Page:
The Mango Irrigation Challenge in West Ethiopia

Irri-altal undertakes the design and installation of a turnkey project under harsh topographical conditions
October 1, 2017
The Mango Irrigation Challenge in West Ethiopia (Enlarge)

Mango is one of the main fruit crops produced in Ethiopia, both for domestic consumption

and exportation. The fruit has significant importance amongst Ethiopian farmers as well as for the whole country.

It has potential to act as an economic safety net by generating employment and enabling processing and marketing opportunities.


According to FAO stat. 2014, over 15,000 hectares of mango are harvested in Ethiopia every year, with an average yield of 6,000 kg/ha.

The crop requires tropical or subtropical conditions with high humidity.
Mango is considered to be a "sensitive" crop, meaning it has a low tolerance to salinity of irrigation water.

 

In west Ethiopia, a large  scale farm owner of an existing rain-fed mango plantation of 1,700 hectares, was faced with a problem.

Although the farm is located in a rainy area receiving about 1,200mm of rain per year, 9 months of the year the crops would receive water,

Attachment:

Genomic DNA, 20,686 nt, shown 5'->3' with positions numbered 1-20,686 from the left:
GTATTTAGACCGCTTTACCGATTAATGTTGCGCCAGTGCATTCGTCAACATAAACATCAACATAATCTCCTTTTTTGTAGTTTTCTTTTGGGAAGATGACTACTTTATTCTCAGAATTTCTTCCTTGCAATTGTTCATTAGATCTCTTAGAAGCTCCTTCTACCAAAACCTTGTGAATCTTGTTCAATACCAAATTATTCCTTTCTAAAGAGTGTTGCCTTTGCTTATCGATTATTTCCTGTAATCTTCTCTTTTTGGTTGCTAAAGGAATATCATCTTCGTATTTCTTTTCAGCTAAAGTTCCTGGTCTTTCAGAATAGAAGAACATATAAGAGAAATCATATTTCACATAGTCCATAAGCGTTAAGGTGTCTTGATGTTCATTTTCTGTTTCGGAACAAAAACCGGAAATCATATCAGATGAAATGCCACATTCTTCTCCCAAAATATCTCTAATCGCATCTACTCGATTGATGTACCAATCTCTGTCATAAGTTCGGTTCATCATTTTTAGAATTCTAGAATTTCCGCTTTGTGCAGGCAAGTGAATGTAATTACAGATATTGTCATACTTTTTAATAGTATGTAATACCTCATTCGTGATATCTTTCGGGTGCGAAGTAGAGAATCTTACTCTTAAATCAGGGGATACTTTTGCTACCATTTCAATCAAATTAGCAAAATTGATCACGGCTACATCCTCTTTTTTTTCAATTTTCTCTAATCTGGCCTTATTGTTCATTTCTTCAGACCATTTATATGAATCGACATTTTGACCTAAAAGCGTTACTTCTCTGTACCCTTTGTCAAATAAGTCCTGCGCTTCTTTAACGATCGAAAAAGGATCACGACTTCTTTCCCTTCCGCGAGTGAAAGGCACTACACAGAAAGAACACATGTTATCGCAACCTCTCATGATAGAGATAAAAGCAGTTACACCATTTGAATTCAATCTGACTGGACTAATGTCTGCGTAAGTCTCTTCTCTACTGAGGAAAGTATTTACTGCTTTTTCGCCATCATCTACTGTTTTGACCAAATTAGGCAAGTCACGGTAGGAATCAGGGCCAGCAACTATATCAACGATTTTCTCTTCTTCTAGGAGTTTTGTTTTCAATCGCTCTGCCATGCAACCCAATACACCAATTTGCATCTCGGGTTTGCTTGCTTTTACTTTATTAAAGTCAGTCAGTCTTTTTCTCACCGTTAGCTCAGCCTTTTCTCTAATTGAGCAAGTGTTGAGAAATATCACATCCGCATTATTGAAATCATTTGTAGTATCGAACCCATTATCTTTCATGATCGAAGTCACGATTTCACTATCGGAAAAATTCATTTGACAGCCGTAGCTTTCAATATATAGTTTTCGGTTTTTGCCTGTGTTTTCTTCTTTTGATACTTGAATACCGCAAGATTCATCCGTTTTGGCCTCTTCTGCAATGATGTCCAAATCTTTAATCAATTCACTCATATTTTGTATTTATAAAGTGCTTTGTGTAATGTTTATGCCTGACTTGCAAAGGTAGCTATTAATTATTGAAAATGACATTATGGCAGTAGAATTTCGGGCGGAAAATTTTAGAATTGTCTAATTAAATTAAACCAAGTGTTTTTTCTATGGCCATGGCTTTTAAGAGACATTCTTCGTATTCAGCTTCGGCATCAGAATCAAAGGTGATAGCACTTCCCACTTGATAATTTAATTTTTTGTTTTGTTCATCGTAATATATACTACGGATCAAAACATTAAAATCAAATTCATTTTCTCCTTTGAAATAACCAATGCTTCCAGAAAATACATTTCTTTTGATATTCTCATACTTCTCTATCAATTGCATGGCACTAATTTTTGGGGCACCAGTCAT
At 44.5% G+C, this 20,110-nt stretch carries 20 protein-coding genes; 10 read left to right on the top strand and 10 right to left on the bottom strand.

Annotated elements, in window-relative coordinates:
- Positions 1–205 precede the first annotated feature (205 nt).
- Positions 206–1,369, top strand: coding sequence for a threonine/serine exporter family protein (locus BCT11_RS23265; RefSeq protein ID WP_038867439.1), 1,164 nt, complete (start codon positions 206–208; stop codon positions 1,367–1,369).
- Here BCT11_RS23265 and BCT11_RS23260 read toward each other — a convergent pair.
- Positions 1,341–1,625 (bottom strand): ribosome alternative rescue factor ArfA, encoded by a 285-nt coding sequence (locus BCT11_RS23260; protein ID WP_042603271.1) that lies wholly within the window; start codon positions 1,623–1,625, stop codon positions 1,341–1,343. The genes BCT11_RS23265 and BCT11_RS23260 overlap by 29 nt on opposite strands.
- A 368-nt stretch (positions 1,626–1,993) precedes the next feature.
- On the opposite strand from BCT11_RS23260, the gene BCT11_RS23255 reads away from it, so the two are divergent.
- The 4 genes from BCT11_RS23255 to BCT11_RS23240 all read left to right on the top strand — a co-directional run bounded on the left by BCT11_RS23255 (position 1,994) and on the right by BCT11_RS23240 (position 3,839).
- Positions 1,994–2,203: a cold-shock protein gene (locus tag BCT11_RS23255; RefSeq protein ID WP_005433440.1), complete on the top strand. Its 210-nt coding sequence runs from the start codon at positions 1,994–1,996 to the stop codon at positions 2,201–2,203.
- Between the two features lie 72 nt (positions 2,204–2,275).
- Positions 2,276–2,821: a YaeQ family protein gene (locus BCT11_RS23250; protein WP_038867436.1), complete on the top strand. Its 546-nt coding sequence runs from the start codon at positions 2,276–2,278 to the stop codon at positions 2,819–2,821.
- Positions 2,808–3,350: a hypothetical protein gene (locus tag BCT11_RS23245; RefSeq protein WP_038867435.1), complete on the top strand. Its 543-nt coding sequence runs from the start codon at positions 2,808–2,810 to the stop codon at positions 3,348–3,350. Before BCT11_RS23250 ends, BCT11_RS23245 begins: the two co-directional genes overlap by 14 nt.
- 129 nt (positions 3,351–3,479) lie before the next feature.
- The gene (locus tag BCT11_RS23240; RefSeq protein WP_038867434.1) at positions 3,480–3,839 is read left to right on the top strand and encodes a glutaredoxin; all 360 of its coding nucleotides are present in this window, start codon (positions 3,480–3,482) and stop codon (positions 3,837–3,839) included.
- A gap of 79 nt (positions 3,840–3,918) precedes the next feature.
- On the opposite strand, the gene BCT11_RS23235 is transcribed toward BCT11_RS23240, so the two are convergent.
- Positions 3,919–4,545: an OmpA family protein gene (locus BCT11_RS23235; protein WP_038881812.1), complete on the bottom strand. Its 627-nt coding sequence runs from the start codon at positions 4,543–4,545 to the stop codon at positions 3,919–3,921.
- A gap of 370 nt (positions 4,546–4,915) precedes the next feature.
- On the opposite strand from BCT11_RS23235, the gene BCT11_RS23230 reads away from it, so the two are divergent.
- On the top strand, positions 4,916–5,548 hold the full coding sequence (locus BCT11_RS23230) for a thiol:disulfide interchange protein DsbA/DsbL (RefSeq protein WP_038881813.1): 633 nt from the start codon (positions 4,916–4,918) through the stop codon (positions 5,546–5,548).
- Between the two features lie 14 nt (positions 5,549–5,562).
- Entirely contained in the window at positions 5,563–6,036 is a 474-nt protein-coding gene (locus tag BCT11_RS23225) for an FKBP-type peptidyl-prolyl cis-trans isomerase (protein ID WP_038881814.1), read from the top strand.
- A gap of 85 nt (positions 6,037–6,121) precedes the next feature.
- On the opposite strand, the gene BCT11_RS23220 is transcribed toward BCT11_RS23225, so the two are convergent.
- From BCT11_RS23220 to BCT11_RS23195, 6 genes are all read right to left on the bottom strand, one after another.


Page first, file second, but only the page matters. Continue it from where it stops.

while during the remaining 3 dry months, precipitation is close to zero.

 

The farm owner requested an irrigation system that would provide water for the three dry months and would enable fertigation all-year-round.
Irri-altal team was faced with a challenge: designing and installing a rain-water harvesting system and irrigation system suitable for harsh farm-land conditions, consisting of extreme slopes and covered in bushes.

The rocky soil would make the digging and pipe laying a challenge by itself.

 

 
To overcome the less than ideal topography, the project design consists of three different dam-type reservoirs and five different pressure areas of drip system, allowing reliable, uniform and cost  efficient irrigation in the area.

All of the system's hydraulic and electric safety measures were taken into consideration in the design and implementation, in order to avoid water hammers, excess pressure and trapped air.

 
The first water reservoir of 250,000 m³ has been recently completed and is already completely full - ready for the next dry season in January 2018.
Irri-altal expects to complete the system by mid-2018, and is looking forward to the next challenge.


 

   

 

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